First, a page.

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Why are is my voltage screwy?

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  • Why are is my voltage screwy?

    I am using Caswell's recommended 1:3 ratio 3 gallons battery acid to 9 gallons of water. I am using a 2/10/50 manual battery charger connected via the dimmer method.

    I have a digital multimeter attached to the aluminium wire going to the part (anode) and also attached to my cathode. I am anodizing a part exactly 1 sq ft, so I am feeding it 4.5A, well actually just under 4.5.

    The voltage starts off at around 12.5V, but seems to go down over time instead of up like everyone elses seems to. Is there a reason for this?

    Thanks.

  • #2
    Here's an example.

    Process started at 12:58pm

    12:58 - 12.53v
    1:18 - 12.22v
    1:30 - 11.85v
    1:49 - 11.84v
    2:01 - 11.93v
    2:09 - 12.10v
    2:22 - 12.05v

    Process ended at 2:22

    Did not take color well at all.

    Any clue to my problem would be much appreciated. Thanks.

    Comment


    • #3
      It sounds like you haven't grown a reasonable anodize layer at all.

      When you start; dimmer set to its lowest setting, and power applied, there should be a few volts at most across the work. It will then rise over a period of several minutes to 9V or more, as you adjust the voltage to keep the current constant. I hope you aren't using the ammeter on the charger to measure current, they are very inaccurate (like 50% off) in most cases.

      1 sq.ft. work size is very large for a charger as you describe. I measured the voltage and current from a new Sears 12V 10A manual charger some time ago. With a 3 Ohm power resistor across it, it put out 11 Volts at 3.66 Amps, when loaded with 2 Ohms it's output was 10.7 Volts at 5.35 Amps. All battery chargers are rated for driving a partially discharged battery, not a grounded load like a power resistor or an anodizing setup. This is why you won't get 12V at 10A out of it when anodizing. On your charger; the 2A setting is for a slow trickle charge, the 10A setting is for normal charging. The 50A setting will put out "50A" only for a few seconds, purportedly to assist starting a motor that has a weak battery.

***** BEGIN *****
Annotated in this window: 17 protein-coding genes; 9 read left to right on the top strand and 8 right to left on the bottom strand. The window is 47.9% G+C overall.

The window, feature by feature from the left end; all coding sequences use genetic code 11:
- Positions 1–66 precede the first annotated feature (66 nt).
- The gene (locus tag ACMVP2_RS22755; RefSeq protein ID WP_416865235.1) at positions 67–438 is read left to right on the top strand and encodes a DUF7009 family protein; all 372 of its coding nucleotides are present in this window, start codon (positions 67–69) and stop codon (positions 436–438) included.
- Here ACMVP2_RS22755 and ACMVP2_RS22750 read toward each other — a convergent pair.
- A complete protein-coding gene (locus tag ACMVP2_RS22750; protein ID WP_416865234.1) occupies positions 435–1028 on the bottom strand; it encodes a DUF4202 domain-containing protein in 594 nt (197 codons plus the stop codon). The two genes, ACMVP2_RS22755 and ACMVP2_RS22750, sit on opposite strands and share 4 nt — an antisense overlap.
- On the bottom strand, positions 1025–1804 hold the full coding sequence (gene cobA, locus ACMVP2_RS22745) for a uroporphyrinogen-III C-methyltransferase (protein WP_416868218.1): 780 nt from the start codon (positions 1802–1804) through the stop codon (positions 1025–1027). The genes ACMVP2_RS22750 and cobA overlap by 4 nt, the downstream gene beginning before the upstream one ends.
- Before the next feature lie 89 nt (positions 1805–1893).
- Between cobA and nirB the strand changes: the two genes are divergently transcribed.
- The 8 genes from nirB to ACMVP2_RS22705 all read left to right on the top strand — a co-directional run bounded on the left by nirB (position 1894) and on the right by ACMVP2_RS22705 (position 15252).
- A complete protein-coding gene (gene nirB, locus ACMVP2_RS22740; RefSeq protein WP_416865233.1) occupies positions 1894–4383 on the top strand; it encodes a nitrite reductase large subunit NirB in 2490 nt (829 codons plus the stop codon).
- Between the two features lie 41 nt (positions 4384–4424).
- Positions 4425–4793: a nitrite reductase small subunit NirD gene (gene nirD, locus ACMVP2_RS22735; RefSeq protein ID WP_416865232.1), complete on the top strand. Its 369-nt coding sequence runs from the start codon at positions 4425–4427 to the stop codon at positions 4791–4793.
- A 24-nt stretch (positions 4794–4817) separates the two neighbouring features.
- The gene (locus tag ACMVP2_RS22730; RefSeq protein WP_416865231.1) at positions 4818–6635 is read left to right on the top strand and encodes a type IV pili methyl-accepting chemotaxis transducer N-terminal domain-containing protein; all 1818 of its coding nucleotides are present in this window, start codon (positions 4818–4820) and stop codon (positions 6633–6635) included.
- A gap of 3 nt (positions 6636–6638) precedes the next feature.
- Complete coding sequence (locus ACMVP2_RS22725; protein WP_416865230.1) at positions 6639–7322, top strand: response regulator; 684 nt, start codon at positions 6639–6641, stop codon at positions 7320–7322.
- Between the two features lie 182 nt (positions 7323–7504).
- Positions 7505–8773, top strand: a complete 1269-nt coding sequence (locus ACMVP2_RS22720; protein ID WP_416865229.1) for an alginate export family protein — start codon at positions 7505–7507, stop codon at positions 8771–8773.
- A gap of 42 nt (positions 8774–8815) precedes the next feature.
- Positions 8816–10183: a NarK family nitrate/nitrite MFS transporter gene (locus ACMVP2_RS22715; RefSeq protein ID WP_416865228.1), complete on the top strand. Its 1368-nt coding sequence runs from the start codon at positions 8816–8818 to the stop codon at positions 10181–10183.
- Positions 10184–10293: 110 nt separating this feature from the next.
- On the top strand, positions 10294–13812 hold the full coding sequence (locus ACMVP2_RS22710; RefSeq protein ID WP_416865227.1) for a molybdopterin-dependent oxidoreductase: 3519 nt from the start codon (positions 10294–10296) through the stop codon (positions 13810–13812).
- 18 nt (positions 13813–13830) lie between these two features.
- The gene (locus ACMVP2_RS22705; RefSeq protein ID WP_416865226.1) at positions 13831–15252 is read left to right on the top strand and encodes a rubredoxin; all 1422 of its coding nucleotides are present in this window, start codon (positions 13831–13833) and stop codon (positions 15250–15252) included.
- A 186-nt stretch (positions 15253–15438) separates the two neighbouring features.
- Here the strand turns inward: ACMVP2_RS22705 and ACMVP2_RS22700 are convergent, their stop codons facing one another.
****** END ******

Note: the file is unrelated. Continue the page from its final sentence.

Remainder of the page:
You will see better results if you improve your electrical connections, if you started at 12+ V they are very bad. Also reduce the size of the work to 1/4 - 1/2 sq.ft. if you are going to use that charger.

      Comment


      • #4
        I was using this charger in a 1:1 ratio bath before I switched over to 1:3. It was working fine then, of course I was using the shunned let it rip method. Deep colors, tough anodize layer, scratch resistant wise.

        I decided to switch over to LCD since everyone seems to be praising it, and caswell supports it. Unfortunatly I'm having problems now. Red and Yellow dyes were what was giving me bad colors and not absorbing. I just bleached out the red and dropped the part in blue.

        It seems to be holding the blue just fine, we will see how it looks after sealing. If the blue holds, but my reds and yellows don't I am going to assume it may be a PH problem. I have heard the red is very sensitive to PH, more so than the other colors. I'm not too sure about yellow.

        Anyway, thanks for the reply Fibergeek, you are very helpful. This forum would be lost without you and Neomoses.

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